Instructional practice

For example, we have our explicit direct instruction (EDI) framework – an evidence informed pedagogical structure that we build our lessons around. We have set it up to guide and develop our teaching practice: we use it to develop our behavioural routines, like how we gauge the class’ attention, and instructional routines, like how we ask a question.

Questioning routines

If we take the simple example of cold calling, when done badly, the implications can negatively affect resilience: when a teacher only picks the loudest student or the most eager student, they ignore the rest. In doing this, they communicate expectations for only some students – the ones they always pick. Students who are not picked, whether they are pleased about it or not, will be acutely aware of their teacher’s tendency to do this. And worse still, they are likely to internalise a belief that they are not capable of or even worthy to answer questions in their classroom.

Alternatively, we know that the consistent and correct application of cold calling will mean, a (well worded) question will ‘challenge’ our students, the thinking time will let all students know we believe they are all capable of answering the question, we expect them to answer the question, and ‘most importantly, [it will] convey a belief in the youth’s innate resilience’.


Finally, a key feature of our students’ independent practice in the classroom is responding to our live marking: ‘fix it’. When this expectation has not been established and embedded into every lesson, ‘fixing it’ feels like a chore to students. Language surrounding it is often negative from the student: ugh I have to do it AGAIN, as opposed to, Miss, I upgraded this part of my response – can you have a look?

Where this practice is embedded and routine, we hear language from the teacher that is positive and warm: I can’t wait to mark your work, or, I have a feeling these responses are going to be even better today… In classrooms like these, we communicate the expectation of challenge, our belief that they can meet that challenge and by proxy, their ‘innate resilience’ in being able to do so.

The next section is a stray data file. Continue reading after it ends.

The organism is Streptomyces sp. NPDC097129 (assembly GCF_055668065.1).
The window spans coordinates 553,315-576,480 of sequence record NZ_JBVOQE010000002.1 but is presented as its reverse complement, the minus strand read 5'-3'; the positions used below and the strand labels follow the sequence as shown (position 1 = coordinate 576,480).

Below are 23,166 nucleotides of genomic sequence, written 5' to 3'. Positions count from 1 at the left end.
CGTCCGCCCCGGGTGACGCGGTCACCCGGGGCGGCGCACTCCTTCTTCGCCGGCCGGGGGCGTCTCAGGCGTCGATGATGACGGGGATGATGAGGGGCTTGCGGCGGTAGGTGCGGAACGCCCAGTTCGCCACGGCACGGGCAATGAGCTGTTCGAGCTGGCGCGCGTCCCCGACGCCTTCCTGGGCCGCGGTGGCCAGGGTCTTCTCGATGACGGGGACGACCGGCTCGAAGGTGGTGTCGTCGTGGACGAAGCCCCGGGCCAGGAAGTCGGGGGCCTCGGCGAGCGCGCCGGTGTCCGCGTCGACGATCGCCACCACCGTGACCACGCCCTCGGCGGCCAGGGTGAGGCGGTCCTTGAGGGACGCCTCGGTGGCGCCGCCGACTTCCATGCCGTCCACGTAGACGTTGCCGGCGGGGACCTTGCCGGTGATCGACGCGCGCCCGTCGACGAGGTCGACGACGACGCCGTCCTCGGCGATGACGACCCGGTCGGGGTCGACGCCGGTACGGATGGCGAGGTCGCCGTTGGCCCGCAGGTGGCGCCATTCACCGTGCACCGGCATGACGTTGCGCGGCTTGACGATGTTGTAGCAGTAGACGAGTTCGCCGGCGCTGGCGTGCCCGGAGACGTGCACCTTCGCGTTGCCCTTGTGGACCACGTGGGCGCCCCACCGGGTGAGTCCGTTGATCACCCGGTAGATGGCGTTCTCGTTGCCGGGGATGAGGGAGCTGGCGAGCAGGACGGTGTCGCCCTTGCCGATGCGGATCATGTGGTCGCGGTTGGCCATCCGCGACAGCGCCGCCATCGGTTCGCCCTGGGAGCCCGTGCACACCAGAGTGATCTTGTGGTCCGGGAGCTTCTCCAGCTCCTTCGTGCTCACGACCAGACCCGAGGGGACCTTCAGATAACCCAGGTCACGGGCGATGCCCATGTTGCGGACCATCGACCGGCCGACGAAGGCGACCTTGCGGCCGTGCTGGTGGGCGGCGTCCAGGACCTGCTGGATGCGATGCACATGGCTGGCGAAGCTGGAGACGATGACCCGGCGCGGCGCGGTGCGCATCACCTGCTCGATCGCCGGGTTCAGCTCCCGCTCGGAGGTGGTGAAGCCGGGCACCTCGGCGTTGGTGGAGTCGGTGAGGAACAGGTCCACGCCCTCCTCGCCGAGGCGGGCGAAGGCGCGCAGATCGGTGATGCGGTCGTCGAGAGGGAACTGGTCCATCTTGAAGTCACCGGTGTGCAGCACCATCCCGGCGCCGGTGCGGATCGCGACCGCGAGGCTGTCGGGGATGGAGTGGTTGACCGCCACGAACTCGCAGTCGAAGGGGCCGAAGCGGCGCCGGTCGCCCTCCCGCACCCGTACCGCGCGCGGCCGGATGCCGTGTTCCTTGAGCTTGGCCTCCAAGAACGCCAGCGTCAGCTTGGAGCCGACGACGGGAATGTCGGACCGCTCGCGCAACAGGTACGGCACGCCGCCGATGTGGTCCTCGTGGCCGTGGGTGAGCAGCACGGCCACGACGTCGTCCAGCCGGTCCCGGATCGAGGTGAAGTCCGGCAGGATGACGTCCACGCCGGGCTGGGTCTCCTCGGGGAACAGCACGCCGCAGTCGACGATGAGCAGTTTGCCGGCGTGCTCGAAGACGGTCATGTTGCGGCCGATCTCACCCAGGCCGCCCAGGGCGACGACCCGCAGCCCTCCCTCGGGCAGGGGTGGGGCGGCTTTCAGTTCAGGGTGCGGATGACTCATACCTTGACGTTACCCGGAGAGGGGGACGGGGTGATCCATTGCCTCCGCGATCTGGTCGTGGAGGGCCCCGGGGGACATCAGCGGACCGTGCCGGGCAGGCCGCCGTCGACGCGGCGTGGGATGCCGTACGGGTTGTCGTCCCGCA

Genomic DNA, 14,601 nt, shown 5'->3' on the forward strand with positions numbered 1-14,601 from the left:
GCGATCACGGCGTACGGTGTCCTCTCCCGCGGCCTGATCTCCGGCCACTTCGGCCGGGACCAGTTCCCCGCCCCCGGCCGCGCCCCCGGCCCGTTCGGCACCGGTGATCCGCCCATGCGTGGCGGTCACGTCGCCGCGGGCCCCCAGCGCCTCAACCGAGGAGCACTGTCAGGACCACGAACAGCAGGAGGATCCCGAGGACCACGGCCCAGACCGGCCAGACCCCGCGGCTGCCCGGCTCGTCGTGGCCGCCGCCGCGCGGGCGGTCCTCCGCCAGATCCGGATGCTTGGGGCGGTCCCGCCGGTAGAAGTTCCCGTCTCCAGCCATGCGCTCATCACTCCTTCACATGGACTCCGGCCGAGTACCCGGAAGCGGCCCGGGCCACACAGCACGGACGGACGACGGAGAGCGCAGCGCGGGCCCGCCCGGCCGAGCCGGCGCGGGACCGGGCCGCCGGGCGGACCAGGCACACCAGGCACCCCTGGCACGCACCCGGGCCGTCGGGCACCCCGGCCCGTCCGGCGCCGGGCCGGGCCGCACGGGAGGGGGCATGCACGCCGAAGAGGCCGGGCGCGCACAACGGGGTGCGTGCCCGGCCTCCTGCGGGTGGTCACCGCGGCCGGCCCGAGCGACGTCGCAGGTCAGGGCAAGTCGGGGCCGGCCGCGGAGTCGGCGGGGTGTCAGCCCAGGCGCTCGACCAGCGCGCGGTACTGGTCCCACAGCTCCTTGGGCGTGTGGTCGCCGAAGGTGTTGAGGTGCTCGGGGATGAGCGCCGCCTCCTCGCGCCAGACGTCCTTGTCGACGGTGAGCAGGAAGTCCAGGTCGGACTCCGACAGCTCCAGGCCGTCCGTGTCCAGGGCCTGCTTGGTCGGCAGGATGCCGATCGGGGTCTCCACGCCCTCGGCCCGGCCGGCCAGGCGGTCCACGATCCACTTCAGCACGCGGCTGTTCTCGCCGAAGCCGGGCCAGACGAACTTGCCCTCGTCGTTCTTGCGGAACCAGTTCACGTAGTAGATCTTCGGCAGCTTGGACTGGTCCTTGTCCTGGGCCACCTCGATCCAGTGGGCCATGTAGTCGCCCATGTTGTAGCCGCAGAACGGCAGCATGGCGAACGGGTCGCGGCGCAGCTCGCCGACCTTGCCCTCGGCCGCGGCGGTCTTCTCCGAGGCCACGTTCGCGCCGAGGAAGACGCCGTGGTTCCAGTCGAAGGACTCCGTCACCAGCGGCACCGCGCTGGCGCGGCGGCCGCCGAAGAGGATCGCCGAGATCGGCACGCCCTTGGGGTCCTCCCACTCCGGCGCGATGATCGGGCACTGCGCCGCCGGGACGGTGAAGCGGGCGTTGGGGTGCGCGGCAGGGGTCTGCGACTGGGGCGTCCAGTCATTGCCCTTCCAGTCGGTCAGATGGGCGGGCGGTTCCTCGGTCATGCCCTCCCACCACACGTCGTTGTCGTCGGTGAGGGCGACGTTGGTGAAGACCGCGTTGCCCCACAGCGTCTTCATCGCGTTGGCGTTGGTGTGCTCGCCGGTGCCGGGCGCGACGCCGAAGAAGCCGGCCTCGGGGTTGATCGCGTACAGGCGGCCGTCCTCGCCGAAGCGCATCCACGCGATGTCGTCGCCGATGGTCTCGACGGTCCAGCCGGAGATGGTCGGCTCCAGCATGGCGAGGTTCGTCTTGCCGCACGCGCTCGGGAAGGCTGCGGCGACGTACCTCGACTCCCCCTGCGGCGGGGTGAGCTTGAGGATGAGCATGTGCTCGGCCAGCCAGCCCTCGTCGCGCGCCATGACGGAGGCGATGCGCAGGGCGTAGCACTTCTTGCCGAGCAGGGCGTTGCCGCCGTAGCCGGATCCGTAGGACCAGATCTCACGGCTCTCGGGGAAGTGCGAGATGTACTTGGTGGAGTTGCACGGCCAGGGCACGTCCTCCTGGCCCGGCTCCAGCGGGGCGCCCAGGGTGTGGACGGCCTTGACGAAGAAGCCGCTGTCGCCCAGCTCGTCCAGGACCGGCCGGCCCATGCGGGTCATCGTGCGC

3. Opportunities for meaningful participation and contribution

This particular ‘protective factor’ from Benard is one of my favourite things to see when I visit lessons.

Habits of discussion

TLAC techniques like Turn and Talk and Habits of Discussion deliberately shape the norms of how we talk to each other. Too often, students tend to talk ‘past’ one another or make a comment that does not acknowledge or link to what their peer might have just said – often they haven’t listened to each other. While techniques like Turn and Talk inject energy and pace into our lessons, Habits of Discussion connect our students to each other; they build ‘opportunities for meaningful participation and contribution’.

Here’s an example of Ms Hussain from Forest Gate Community School doing just that:

Final thoughts

Our students are built of sturdy stuff. We need to deliberately build environments to support their responses to resilience. Thankfully, we have a suite of strategies to do this well. Our challenge is to use these strategies consistently and well so that collectively, we create cohorts of resilient, happy and thriving young people.

Learn more about Author, Thahmina Begum